Swindon Town: The Tim Sherwood experiment failed emphatically last season, which was hardly a surprise given they were relying on one of the biggest charlatans in football to transform their fortunes.  David Flitcroft has come in as manager and he did well enough at Bury for large periods to suggest it could be a good appointment.  The squad has been reliant on youth in recent seasons, which was probably part of their downfall, so it is a positive to see Flitcroft bring in more experienced players in pre-season to give them a bit of strength.  They should push for the play-offs but might just lack the goals to aim any higher.

Wycombe Wanderers: Wycombe had a strong season last season but would have been slightly disappointed to miss out on the play-offs by just one point.  There has been little change to the squad with just the experienced pair of Nathan Tyson and Adam El-Abd coming in, so a repeat performance of last season should be within reach.  Though Ade Akinfenwa and Scott Kashket both hit double figures last season, Wycombe did lack goals compared to others around them; so they’d need a step-up on that to have a chance of reaching the play-offs.

 

Mid Table at Best

Barnet: Last season was somewhat derailed by the departure of Martin Allen, yet again, with Kevin Nugent eventually taking over as permanent manager but leaving just two months later after a poor spell in charge.  The Bees will be hoping for a more stable season with Rossi Eames now in permanent charge after picking up an almost 50% win rate across 14 games and two spells as temporary manager.  The squad hasn’t seen much change, but Shaq Coulthirst could be a very good signing, and much will depend on the goals of John Akinde, who bagged 26 goals last season.  A safe mid-table finish with an outside shot at the play-offs looks the most likely.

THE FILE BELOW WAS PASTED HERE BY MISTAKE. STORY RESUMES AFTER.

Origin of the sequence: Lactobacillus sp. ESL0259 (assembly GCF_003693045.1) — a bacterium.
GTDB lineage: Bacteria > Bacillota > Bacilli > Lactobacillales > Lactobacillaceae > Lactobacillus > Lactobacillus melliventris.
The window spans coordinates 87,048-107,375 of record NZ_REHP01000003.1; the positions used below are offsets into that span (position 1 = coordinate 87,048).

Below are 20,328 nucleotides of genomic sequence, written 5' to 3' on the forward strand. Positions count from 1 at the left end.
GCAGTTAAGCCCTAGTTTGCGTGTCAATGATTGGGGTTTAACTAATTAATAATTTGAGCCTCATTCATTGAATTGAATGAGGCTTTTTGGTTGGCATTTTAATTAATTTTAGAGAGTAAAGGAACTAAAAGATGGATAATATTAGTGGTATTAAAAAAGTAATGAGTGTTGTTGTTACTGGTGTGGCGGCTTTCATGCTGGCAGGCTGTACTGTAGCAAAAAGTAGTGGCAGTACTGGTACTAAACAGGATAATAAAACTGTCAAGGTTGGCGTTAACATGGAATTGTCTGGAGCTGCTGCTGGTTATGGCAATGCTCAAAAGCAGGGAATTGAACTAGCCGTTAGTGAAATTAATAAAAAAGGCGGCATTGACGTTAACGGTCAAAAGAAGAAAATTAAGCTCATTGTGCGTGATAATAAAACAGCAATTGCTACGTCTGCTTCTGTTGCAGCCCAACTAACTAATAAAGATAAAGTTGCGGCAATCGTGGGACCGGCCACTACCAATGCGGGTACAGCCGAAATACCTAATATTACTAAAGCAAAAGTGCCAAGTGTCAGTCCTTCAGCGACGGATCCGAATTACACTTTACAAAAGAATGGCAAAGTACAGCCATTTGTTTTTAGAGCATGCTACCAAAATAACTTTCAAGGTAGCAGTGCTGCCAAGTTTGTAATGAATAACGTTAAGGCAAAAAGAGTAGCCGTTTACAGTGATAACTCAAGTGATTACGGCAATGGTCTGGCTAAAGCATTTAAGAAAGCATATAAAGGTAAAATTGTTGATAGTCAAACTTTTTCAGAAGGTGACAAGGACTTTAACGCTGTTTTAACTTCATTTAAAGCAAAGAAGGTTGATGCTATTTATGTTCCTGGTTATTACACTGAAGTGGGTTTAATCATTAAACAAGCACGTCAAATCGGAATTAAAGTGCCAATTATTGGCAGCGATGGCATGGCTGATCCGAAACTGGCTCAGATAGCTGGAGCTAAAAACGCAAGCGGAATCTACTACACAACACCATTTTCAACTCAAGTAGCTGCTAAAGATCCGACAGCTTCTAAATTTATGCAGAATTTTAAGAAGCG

Crawley Town: Crawley have made an interesting managerial appointment in Harry Kewell and will be hoping the big-name rookie can improve on last season’s 19th place finish.  There hasn’t been major changes to the squad, but the loss of top scorer James Collins (20 league goals last season) to Luton will be a big loss.  Thomas Verheydt who has scored goals in Holland has come in and will be an unknown quantity as a replacement, whilst Kewell will probably be hoping to use his links to bring in some good loan signings.  Providing Kewell isn’t a complete disaster as a manager, they should be comfortable and aim to edge a top half finish.

Crewe Alexandra: A 17th place finish last year would have been a disappointment for Crewe, but looking at the squad it’s hard to see them going much further this season.  Results didn’t change a great deal after David Artell took over as manager, though it is tough to change too much midway through a campaign, and there hasn’t been large scale changes to the playing staff in the close season.  The signings that have been made look solid enough with Chris Porter likely to provide goals, so they should fare slightly better but a top half finish looks the limit of their ability.

Port Vale: Relegation from League One would have been a big disappointment with a positive start to the season not capitalised on and a late season slump costing them dearly.  Michael Brown had ample enough time to turn things around last season and if anything results got worse after he took over, so it’s hard to be convinced that he can make an impact this season.  A number of players the previous manager brought in have been released and replaced with more solid league experience, with the return of Tom Pope a big positive, so it will at least be his own squad he works with this year.  Mid-table is probably about their level this season.

 

Relegation Struggle

Accrington Stanley: Punching above their weight with a comfortable mid-table finish last season, just surviving in the Football League each season is a big achievement for such a small club.  They are well organised and have a manager who knows both the club and the league incredibly well, so with a bit of stability there is always a chance of overachieving.  The squad looks small and they’ve lost Shay McCarton, who scored ten last season, to Bradford, so it will be a struggle but they should just secure safety.